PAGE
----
Coffee cultivation is demanding, with best practices passed along from generation to generation in Colombia. The department of Quindío, the smallest of Colombia, is perfectly situated for coffee growing. With the ideal altitude, soil, climate, and a location close to the equator, the fincas produce the majority of coffee grown in Colombia. And Colombian coffee is prized around the world.
In the past, there was a loose organization of coffee growers that make the crop profitable. Today, however, coffee prices are set in New York City and the growers receive minimal financial reward for their efforts. Because the fincas have been passed along in the same family for 3 or more generations, the traditional practices are passed along to the next generation. Coffee has been a staple and was a major contributor to the infrastructure and local economies in the past.
But today, the fictional character Juan Valdez appears to be one of the few optimistic coffee cultivators. Unless the family supplements the coffee crop with bananas, fruits, corn, and animal husbandry, not enough money is made to nourish the family. Partly because of this economic situation and partly because of the draw of city life, the younger generation is leaving the small towns and the fincas, leaving aging parents to work the fields as long as they are able and willing.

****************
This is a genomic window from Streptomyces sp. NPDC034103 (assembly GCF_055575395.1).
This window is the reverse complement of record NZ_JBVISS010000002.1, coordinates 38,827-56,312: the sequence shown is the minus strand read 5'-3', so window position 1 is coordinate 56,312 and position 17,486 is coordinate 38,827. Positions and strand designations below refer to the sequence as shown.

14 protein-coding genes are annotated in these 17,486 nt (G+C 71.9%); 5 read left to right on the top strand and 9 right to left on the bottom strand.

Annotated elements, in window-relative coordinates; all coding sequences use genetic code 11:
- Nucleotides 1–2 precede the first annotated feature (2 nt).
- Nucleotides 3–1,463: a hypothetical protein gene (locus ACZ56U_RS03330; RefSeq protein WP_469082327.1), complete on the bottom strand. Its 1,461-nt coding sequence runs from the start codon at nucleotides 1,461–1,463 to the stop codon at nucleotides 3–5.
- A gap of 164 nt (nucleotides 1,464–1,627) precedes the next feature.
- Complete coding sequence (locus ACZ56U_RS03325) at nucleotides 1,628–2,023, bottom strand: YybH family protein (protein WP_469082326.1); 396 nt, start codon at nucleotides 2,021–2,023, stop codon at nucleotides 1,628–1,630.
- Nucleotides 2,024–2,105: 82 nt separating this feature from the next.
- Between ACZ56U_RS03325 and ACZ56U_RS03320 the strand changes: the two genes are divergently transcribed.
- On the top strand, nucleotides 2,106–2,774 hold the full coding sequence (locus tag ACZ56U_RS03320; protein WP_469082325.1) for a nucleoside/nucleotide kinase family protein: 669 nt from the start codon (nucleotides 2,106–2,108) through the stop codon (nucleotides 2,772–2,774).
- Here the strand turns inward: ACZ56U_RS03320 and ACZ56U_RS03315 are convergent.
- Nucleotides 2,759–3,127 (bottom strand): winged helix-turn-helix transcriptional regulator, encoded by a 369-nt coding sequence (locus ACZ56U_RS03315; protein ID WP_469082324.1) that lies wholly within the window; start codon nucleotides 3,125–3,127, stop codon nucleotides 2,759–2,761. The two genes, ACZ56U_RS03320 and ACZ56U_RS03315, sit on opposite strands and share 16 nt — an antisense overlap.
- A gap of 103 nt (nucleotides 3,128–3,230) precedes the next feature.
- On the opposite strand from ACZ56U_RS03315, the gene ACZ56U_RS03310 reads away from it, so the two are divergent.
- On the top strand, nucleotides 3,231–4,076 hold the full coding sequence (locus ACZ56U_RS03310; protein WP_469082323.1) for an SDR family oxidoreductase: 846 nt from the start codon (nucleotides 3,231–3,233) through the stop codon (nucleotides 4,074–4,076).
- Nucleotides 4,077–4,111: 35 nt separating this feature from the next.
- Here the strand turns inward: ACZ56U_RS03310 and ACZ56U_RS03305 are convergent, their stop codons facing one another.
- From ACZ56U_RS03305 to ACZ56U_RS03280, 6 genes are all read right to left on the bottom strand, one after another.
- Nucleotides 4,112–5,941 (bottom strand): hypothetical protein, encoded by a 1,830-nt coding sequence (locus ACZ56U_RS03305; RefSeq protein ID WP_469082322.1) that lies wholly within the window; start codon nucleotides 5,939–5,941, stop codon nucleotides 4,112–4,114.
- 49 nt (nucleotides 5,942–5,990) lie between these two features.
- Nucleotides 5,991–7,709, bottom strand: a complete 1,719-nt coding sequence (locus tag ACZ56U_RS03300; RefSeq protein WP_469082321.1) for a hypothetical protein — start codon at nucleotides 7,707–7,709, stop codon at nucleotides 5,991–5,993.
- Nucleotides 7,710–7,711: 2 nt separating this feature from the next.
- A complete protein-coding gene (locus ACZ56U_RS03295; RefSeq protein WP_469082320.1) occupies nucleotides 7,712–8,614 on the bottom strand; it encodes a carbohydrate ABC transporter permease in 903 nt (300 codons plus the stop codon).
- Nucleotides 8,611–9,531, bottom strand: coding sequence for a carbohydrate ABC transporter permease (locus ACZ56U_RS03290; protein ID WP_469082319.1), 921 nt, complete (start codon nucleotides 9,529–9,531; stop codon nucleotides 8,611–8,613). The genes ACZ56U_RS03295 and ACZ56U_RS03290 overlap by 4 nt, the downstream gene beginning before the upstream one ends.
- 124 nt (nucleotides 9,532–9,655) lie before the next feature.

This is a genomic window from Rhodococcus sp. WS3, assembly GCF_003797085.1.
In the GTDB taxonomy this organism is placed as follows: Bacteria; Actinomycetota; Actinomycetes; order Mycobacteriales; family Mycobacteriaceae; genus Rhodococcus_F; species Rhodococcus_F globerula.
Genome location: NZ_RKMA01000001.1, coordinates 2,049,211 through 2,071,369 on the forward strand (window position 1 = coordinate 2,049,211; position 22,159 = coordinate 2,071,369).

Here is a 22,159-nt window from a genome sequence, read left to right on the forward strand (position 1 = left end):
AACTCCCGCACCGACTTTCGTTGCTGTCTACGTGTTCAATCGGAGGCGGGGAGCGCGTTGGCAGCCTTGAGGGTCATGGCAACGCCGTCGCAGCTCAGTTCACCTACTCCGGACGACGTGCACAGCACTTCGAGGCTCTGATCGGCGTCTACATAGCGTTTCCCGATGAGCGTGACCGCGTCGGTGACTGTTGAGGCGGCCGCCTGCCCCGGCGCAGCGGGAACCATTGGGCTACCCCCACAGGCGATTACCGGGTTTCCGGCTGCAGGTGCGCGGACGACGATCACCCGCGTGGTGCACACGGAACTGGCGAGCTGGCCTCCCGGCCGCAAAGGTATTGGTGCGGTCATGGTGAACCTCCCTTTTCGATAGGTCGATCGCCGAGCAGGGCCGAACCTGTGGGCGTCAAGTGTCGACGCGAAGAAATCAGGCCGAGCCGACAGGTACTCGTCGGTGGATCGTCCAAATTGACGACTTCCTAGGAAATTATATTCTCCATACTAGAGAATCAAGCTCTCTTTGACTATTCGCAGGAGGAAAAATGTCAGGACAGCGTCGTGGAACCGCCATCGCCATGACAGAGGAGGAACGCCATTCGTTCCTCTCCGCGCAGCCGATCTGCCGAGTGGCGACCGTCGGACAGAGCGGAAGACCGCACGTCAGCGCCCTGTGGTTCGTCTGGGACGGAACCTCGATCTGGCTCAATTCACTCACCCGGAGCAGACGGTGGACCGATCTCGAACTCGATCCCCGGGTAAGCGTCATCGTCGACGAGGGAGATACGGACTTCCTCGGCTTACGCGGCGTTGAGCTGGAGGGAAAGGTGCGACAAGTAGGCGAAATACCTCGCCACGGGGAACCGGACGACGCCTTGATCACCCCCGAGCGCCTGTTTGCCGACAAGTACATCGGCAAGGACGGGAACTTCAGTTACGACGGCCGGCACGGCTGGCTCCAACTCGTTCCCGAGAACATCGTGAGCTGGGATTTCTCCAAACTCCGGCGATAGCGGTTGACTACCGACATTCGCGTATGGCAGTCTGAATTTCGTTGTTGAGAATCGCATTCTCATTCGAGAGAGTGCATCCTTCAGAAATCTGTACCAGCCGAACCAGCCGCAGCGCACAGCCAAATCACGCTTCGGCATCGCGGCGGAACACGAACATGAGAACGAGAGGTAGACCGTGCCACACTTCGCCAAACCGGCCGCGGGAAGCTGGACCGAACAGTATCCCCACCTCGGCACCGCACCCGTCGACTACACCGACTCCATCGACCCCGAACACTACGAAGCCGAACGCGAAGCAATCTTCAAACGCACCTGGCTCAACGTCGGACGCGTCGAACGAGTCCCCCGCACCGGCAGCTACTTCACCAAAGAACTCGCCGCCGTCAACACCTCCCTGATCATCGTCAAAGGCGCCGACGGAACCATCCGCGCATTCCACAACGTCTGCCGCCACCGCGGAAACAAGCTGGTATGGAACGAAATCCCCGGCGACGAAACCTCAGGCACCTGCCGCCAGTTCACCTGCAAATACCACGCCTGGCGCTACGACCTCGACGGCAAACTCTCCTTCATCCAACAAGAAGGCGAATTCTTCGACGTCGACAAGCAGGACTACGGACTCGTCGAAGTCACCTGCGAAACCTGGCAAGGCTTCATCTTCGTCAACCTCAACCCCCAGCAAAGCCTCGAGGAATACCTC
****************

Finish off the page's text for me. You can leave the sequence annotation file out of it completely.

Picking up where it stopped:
As long as most growers sell to the international federation at dictated prices, the network of small coffee growers will continue to deteriorate. Free trade is designed to keep crop prices low, ensuring a profit for the National Federation of Coffee Producers, not for the small, local growers. Fair trade is something entirely different, ensuring that the Colombia growers receive a fair price and that their coffee retains some of its quality and individuality.
When you purchase coffee at your supermarket or international espresso bar, you might ask yourself if you are supporting free trade or fair trade. Is your purchase helping the Colombian coffee-growing family or … is it helping a huge corporation that ensures they alone profit? Perhaps it is time to look for independent coffee roasters who import directly from coffee growers, often naming them right on the label. It may cost a bit more, but it is fair trade. Plus, it encourages the younger generation to learn the trade and continue to produce quality coffee because they can earn a living.